What was the reason for his wide appeal? What did he have to say to Victorian readers? What did he say that still matters to us? What were the events and social forces that shaped his writing? How did he fit into, benefit from, and help perpetuate the structures of Victorian society? Where and why did he find fault with those structures? What were the sources of his imagination? What were his unique imaginative gifts? What is his place in the history of literature and culture?
In this course, you’ll decide, as a class, which of these questions to ask — or whether it would be better to ask other questions altogether. And you’ll decide how best to answer the questions that you do ask.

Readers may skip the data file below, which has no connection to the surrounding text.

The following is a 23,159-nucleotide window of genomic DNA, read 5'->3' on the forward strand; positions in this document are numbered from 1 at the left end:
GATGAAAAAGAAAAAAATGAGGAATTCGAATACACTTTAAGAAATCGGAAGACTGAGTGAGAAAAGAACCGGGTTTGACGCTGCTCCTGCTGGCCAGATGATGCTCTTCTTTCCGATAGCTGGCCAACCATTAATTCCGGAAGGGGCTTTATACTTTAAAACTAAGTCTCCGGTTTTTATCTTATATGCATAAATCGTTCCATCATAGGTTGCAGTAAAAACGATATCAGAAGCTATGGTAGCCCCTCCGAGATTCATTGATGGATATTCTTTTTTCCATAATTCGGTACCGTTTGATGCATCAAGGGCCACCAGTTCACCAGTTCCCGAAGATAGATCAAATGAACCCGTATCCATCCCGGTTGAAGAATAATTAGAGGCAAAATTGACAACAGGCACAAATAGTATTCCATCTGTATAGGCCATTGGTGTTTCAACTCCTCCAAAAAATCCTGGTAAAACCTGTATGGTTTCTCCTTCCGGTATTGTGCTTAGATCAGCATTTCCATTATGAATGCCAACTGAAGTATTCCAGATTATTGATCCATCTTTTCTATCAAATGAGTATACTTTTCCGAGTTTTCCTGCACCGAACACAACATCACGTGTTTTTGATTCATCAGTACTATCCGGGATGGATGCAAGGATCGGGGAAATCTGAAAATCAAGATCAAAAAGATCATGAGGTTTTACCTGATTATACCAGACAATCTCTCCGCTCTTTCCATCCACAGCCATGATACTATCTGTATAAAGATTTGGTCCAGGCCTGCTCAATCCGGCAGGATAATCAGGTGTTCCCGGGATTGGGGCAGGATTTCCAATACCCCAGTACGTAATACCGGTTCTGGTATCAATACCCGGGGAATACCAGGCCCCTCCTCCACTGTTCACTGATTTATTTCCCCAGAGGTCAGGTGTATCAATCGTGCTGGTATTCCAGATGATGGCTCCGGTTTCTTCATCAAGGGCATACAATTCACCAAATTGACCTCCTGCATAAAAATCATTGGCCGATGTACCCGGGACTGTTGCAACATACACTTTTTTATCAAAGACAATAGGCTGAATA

Because this is your course on Dickens.
The course will require you to research and write individually and in collaboration with others. You’ll write conventional essays — but not in entirely conventional ways — and use less formal kinds of communication, such as blog posts, to share and test ideas. You’ll also work collaboratively on a project that uses other means than the written word to collect information and develop insights.
You’ll need your laptop for this course. Bring it to every class meeting.
You may have to click in the document to bring up the scrollbar. If you have trouble reading the syllabus here, you can always find it here or in our shared Google Drive folder.